There is truth in numbers.
I come back to this scientific fundamental frequently. Anytime I’m faced with a health report in the news, claim on the Internet, or post on social media, this truth reaffirms what I’ve learned.
“I know a guy”…”My friend says”…”I read somewhere”...These words are often followed by a claim about how one simple change can cause drastic effects. I don’t doubt that your friend lost 50 pounds cutting carbohydrates completely out of his diet. I’m sure that “some guy” “feels great!!!” on his all-grass-fed diet. And I believe there must be someone in the world swears that Greek yogurt is the miracle for their stomach issues.
But these stories are anecdotal evidence. This is not science.
This truth became explicitly clear recently, reading an article by Dr. Neil Barnard, where he questioned the scientific evidence reported by a woman who advocates for more butter, fat, and cheese. She actually wrote a book about it and is proposing that the USDA’s Dietary Guidelines also advocate for more butter, fat, and cheese as means to protect against heart disease, obesity, and diabetes. I wonder who funds her.
What fascinated me the most about Dr. Barnard’s rebuttal was his use of data. Simple numbers have so much weight against hypotheses and anecdotal stories. For instance, nine studies, involving over 1.3 million participants linked red meat and processed meat consumption with increased risk of early death from all causes (cancer to heart disease to diabetes to stroke). 48,000 participants were involved in two studies that showed a low-carb, high animal-protein diet (like the Paleo diet) is linked to increased risk of heart disease. A Harvard study of over 117,000 people concluded that whole grain consumption is linked to reduced risk of heart disease. This is over 1.45 million people’s worth of information.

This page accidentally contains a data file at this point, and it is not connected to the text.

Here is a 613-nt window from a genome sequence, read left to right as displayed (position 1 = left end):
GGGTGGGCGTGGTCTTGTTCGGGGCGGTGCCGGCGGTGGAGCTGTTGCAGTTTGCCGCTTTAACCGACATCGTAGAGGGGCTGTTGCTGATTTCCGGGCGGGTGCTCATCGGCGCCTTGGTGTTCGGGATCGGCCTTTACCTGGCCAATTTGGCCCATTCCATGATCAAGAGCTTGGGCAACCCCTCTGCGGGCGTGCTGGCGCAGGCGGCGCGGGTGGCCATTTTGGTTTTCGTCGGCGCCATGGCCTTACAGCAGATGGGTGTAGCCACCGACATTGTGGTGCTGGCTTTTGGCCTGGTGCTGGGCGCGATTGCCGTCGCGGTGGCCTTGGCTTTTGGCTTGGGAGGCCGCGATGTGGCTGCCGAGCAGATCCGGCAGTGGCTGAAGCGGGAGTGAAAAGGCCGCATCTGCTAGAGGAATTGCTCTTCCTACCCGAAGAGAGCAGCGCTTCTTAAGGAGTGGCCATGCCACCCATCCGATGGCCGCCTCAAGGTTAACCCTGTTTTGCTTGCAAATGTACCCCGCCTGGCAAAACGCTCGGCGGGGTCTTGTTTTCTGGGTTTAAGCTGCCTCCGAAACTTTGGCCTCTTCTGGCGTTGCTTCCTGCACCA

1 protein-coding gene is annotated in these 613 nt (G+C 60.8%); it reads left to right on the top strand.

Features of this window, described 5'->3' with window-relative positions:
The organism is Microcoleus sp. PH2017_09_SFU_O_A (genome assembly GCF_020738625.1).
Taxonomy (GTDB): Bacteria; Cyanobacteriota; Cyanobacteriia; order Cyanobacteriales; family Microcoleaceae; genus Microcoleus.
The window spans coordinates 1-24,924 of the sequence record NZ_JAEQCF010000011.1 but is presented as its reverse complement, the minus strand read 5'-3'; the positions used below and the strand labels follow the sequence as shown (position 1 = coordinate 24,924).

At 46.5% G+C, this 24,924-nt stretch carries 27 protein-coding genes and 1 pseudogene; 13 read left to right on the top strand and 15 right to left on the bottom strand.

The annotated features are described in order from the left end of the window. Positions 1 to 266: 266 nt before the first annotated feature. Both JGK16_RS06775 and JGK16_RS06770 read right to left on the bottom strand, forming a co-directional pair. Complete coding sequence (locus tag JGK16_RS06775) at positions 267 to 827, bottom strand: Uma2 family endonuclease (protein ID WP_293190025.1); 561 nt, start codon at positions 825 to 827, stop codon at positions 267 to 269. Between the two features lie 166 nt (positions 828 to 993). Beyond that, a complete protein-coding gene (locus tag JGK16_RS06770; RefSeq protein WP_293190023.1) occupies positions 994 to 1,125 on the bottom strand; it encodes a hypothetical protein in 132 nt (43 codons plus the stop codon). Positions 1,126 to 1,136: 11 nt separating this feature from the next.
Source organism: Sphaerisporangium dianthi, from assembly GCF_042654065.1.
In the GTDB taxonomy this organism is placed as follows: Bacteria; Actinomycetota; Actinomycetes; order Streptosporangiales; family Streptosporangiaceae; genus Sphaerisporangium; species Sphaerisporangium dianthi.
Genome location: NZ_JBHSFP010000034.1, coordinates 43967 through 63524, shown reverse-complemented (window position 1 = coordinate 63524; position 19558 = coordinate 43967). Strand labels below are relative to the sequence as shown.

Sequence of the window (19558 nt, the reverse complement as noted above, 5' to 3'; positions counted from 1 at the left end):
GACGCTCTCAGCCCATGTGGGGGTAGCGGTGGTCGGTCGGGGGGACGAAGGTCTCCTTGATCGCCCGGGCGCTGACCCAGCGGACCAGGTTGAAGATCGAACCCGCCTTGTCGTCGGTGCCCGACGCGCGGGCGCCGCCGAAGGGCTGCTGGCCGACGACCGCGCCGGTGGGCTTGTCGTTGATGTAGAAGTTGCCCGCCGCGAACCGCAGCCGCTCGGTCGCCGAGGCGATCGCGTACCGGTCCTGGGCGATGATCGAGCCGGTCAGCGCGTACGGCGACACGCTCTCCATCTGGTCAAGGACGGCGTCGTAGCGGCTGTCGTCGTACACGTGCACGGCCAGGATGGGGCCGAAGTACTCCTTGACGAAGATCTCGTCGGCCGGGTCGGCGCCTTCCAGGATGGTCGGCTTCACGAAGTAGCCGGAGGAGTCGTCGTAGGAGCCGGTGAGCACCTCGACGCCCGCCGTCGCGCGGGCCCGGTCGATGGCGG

Many of these studies were conducted over decades of research. The Harvard Nurse’s Study, one of the most cited studies in nutrition data for its depth and range of information, took place from 1986 – 2010. That’s 24 years of research.
To give you practical understanding of these studies, this means that any amount of red meat or processed meat (beef, lamb, bison, hot dogs, bologna, etc.) will increase your risk of early death. This is regardless of genetics, exercise levels, whether that meat is organic, and how much you can bench-press.
Eating a “noodle-free” stir-fry with only vegetables and chicken breast? This is linked to increased risk of heart disease.
And shunning all whole grains (like brown rice, quinoa, whole wheat pasta, and even oatmeal) means you’re also shunning an easy way to reduce your risk of heart disease.
Yes, there is truth in numbers. 1.45 million people is science. “I know a guy” is just a story.
To read Dr. Barnard’s full article at the Physician’s Committee for Responsible Medicine: CLICK HER
For Whole-Grain Baked Goodness, check out all the recipes under Baked Goods and Snacks